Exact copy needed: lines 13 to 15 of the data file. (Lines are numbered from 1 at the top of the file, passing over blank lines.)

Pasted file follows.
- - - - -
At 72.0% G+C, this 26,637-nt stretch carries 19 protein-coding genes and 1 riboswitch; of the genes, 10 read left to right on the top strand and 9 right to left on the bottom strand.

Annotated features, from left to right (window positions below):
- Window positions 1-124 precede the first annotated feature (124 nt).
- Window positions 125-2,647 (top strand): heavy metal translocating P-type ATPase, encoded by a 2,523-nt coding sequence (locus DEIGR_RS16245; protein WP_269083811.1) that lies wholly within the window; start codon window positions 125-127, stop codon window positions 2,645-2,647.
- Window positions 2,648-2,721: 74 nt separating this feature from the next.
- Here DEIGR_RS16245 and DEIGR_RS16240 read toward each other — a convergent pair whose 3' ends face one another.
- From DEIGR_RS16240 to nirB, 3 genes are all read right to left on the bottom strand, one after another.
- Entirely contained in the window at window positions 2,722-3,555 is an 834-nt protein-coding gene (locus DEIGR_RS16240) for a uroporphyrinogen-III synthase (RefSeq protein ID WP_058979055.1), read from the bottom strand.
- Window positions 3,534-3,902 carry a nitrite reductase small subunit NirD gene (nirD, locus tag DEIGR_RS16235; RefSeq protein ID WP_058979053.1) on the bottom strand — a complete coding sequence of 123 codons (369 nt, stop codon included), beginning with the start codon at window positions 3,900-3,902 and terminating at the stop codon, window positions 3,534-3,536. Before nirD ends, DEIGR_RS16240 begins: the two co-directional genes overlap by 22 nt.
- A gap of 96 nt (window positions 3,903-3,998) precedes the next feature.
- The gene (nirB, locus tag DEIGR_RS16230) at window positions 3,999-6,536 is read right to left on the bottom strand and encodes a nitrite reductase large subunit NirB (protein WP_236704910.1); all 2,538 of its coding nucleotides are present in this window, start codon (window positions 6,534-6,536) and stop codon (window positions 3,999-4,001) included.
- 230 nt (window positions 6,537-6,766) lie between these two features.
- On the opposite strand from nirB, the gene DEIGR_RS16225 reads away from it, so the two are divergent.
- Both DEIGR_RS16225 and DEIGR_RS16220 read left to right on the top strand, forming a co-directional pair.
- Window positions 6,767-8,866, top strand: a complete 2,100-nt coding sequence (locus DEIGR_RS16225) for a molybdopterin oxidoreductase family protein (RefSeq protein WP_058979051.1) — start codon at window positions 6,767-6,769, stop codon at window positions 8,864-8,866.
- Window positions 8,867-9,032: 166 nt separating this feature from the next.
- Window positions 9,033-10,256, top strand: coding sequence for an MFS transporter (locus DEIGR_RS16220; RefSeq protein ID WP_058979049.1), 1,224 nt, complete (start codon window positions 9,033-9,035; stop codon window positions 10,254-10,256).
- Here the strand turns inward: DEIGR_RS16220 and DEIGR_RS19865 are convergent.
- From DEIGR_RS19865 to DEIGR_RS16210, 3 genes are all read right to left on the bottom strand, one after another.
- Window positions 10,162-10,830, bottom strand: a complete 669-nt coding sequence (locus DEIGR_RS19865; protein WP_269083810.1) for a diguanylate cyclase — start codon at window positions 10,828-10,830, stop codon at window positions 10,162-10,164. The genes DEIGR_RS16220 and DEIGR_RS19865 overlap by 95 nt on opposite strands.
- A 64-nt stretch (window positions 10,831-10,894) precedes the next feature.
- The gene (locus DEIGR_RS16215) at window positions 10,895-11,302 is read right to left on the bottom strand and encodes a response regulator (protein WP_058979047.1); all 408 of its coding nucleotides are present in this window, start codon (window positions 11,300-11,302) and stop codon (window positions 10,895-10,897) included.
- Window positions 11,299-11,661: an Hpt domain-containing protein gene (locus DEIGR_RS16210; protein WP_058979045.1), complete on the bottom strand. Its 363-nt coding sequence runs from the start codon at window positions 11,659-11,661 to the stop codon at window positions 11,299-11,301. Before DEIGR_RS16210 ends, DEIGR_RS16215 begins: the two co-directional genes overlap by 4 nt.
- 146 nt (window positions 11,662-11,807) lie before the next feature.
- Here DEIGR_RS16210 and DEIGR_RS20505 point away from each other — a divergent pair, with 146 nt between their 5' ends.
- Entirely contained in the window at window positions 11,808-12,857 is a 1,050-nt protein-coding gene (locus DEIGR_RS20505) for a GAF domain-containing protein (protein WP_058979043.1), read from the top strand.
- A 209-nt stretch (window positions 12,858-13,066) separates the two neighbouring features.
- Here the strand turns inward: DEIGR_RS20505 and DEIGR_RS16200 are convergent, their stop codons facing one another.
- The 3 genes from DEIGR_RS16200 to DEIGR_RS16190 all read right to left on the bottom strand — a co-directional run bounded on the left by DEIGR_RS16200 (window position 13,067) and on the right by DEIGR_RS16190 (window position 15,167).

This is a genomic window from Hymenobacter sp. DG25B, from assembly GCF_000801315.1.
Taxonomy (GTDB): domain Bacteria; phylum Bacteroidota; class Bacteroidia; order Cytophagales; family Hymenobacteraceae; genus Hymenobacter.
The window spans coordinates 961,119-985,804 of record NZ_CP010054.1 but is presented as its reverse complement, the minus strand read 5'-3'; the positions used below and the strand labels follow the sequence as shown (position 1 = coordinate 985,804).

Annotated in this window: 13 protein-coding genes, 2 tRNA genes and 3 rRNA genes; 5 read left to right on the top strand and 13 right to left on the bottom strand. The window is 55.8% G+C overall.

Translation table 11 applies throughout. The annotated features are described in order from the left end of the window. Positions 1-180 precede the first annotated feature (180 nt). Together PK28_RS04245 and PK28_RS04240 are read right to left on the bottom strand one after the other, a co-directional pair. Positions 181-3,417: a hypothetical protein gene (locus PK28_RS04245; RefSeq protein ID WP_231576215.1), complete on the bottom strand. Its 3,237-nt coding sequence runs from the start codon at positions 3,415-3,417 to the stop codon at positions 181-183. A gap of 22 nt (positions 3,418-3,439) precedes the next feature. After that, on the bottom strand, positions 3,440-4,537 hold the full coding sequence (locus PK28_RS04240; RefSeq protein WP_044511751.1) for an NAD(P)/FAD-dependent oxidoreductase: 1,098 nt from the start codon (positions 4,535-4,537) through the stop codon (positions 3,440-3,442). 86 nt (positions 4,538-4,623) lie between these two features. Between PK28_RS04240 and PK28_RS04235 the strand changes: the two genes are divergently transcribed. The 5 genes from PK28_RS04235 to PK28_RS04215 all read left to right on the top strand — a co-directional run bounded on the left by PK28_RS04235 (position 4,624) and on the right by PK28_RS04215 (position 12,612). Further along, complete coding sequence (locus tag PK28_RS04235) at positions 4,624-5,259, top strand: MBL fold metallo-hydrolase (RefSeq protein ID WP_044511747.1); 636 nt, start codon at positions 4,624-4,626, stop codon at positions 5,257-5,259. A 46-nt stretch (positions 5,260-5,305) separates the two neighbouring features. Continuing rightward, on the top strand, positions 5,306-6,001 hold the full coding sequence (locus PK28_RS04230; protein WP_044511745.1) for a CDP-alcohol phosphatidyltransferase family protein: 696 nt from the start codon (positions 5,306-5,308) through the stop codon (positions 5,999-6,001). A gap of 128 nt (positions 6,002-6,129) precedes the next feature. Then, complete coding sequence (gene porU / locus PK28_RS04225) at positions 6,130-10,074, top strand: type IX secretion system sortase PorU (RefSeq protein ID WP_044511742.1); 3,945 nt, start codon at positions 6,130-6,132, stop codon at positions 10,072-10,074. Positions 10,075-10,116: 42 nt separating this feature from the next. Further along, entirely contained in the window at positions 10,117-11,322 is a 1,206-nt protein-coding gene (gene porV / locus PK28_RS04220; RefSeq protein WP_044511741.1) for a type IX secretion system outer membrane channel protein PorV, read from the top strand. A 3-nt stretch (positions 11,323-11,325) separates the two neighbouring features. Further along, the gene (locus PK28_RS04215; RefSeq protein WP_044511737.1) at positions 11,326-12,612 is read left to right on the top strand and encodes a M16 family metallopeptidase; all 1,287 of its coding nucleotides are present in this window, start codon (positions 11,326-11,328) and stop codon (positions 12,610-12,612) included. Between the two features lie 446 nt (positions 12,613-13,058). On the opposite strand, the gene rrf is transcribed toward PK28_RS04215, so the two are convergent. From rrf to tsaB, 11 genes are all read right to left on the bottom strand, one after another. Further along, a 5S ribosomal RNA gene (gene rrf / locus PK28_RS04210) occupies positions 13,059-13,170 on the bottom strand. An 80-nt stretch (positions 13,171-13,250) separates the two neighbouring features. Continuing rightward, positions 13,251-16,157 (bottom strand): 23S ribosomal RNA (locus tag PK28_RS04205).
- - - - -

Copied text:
- On the opposite strand from nirB, the gene DEIGR_RS16225 reads away from it, so the two are divergent.
- Both DEIGR_RS16225 and DEIGR_RS16220 read left to right on the top strand, forming a co-directional pair.
- Window positions 6,767-8,866, top strand: a complete 2,100-nt coding sequence (locus DEIGR_RS16225) for a molybdopterin oxidoreductase family protein (RefSeq protein WP_058979051.1) — start codon at window positions 6,767-6,769, stop codon at window positions 8,864-8,866.